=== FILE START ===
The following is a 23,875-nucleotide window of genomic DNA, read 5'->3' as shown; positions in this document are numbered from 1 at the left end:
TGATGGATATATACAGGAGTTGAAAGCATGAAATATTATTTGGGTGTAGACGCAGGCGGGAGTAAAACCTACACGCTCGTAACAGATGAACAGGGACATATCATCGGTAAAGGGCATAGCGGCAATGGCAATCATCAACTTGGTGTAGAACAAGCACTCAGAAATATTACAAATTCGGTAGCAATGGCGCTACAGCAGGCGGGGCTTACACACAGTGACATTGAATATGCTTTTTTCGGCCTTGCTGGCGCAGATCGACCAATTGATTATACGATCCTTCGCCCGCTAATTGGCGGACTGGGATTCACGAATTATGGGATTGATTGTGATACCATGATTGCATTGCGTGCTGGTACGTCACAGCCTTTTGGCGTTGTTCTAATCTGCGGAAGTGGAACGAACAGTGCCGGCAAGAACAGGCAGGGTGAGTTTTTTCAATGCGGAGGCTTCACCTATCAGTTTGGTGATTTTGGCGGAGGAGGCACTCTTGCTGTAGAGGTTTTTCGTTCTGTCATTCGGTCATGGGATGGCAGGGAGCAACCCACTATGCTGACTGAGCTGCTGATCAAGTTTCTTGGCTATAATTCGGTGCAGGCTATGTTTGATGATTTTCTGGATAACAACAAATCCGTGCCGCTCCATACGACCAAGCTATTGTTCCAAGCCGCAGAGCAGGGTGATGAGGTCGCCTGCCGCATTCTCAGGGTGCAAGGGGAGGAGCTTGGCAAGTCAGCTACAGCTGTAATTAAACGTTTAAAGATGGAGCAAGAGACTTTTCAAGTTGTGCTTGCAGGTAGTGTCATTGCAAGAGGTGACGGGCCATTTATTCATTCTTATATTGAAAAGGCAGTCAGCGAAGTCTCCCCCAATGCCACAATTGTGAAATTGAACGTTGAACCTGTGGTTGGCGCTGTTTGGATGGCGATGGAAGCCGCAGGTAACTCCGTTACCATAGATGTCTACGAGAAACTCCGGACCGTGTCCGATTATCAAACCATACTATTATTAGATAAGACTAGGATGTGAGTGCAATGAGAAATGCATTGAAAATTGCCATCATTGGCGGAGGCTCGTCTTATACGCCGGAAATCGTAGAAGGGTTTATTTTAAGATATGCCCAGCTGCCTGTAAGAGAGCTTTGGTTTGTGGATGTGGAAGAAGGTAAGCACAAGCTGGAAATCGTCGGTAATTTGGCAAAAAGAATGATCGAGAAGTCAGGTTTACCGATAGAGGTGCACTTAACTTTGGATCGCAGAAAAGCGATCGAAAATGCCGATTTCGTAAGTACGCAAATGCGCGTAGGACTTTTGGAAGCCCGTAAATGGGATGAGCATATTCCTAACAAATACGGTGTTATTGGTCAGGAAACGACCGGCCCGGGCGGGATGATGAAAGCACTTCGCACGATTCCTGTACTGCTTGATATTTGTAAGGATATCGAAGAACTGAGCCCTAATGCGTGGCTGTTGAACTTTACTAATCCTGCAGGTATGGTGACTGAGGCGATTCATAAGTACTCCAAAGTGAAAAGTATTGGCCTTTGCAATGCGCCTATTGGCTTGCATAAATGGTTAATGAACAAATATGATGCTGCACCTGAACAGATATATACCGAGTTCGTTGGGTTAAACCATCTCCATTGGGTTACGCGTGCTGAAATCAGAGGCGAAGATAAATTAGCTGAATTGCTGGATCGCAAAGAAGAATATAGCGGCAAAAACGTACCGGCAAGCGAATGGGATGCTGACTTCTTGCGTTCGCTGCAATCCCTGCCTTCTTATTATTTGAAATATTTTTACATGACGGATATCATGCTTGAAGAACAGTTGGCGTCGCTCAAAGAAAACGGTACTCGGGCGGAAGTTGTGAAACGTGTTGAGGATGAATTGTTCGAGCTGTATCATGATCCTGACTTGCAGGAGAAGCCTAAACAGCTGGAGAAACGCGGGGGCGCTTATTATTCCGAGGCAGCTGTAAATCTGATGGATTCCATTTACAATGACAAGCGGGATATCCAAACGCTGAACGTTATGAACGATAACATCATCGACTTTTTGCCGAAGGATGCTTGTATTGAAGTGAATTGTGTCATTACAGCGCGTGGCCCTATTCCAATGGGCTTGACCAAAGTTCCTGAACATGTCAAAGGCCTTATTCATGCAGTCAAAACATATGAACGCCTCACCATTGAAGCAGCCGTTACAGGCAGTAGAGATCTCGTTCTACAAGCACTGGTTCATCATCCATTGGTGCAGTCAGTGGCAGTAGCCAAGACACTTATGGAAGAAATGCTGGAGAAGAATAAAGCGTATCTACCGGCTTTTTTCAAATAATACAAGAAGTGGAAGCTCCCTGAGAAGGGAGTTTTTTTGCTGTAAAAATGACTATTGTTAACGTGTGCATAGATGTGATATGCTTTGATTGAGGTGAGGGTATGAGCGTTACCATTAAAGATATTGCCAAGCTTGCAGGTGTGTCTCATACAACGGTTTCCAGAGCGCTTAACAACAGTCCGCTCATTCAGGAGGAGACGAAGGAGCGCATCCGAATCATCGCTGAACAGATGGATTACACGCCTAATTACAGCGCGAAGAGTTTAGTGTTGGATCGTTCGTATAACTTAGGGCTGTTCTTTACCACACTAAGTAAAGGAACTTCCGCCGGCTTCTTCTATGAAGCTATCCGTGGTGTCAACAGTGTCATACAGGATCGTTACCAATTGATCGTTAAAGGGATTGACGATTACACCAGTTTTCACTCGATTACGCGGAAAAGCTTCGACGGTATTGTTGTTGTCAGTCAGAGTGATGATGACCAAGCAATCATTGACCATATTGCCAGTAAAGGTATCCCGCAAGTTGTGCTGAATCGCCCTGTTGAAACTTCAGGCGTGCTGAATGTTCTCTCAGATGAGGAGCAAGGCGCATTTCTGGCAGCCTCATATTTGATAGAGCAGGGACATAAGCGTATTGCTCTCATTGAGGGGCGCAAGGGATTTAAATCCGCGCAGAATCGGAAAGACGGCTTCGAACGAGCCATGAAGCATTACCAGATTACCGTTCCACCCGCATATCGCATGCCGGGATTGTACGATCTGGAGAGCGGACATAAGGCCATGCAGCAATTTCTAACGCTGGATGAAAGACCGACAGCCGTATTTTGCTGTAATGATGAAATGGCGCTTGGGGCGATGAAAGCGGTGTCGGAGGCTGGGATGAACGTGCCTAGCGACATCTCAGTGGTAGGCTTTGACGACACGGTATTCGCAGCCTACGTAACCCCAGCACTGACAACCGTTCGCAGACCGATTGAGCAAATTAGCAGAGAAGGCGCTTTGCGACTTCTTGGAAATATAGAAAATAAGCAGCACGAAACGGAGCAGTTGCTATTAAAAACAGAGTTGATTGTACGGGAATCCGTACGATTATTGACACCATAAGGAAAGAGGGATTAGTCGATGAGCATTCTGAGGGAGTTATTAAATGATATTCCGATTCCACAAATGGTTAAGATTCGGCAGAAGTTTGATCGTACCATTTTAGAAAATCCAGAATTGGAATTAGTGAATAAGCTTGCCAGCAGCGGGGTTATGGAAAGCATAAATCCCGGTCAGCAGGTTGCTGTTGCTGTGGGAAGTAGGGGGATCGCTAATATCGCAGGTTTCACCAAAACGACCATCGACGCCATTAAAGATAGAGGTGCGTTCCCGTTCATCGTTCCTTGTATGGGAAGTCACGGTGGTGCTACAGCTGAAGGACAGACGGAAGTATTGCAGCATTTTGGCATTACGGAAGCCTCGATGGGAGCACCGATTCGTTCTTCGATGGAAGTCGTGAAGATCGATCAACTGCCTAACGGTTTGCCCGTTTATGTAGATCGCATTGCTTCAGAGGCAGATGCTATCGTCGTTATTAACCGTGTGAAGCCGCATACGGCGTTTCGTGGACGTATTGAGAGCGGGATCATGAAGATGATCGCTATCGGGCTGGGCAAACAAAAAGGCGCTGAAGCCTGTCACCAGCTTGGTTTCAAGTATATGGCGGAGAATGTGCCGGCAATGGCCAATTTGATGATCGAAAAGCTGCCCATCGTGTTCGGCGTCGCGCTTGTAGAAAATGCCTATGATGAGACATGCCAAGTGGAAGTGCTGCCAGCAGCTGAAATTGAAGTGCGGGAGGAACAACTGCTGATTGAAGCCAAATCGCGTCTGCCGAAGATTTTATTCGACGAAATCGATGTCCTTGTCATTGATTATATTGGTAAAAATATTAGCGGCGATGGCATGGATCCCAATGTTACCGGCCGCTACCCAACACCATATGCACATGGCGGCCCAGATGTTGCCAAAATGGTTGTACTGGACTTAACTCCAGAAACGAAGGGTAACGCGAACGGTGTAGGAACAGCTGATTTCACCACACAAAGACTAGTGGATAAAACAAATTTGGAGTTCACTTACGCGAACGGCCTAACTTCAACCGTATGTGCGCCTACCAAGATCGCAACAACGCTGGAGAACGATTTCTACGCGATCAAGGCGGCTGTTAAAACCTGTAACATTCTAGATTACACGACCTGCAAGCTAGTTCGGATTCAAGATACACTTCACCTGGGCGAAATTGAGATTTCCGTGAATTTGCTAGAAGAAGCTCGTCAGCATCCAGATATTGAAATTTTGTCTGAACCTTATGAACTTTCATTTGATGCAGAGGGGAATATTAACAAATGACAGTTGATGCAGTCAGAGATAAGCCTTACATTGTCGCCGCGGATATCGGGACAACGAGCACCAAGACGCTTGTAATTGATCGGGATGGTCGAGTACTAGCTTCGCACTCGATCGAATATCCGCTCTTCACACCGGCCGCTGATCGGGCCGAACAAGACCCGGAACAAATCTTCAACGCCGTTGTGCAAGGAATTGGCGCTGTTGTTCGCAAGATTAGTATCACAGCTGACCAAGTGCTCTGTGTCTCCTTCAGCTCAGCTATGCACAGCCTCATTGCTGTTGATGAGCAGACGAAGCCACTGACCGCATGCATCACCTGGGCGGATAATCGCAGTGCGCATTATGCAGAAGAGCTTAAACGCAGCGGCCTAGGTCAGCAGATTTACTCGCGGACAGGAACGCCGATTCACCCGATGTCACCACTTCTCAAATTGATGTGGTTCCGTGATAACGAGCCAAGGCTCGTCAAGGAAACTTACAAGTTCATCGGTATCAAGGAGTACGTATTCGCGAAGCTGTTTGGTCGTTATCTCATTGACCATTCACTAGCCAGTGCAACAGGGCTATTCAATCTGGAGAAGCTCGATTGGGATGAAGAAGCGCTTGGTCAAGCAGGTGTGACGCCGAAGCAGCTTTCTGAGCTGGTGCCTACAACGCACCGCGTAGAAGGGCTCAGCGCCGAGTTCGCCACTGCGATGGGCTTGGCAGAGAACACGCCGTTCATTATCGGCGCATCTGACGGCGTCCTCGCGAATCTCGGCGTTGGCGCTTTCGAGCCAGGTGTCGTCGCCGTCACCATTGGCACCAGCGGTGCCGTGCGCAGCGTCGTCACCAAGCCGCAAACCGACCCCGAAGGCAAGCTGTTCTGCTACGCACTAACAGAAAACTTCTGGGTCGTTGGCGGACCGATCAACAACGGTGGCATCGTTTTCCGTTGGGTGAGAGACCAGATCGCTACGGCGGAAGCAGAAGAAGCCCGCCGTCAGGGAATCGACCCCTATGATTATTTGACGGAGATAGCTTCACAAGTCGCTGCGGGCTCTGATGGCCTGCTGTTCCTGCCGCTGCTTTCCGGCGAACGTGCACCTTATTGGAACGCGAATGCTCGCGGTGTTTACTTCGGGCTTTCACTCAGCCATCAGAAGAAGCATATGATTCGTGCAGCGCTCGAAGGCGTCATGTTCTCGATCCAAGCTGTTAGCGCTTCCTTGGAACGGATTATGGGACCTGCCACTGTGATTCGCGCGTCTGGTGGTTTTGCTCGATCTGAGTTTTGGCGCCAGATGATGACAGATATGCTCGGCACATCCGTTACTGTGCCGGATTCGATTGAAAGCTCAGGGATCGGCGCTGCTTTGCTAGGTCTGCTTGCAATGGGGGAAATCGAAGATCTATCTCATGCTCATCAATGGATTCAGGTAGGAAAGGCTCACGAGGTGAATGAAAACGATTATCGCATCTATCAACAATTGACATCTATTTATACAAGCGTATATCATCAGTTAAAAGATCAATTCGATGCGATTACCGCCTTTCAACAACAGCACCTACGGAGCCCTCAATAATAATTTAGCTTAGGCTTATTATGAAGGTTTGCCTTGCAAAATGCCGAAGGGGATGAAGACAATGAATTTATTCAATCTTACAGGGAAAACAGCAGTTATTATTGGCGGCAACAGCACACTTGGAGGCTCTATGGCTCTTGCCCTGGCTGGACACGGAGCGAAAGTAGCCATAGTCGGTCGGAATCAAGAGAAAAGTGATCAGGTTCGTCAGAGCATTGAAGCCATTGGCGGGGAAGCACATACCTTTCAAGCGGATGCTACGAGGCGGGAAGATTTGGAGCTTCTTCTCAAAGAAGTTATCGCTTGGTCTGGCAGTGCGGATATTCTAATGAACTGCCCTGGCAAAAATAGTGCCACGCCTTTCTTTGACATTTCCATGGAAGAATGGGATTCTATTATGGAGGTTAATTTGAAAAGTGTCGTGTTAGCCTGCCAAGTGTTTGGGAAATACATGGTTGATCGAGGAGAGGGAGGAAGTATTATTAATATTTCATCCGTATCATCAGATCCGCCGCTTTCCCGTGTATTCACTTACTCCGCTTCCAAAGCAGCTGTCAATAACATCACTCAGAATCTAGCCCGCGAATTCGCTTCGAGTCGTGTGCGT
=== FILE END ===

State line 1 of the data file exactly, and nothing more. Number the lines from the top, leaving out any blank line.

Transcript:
The following is a 23,875-nucleotide window of genomic DNA, read 5'->3' as shown; positions in this document are numbered from 1 at the left end: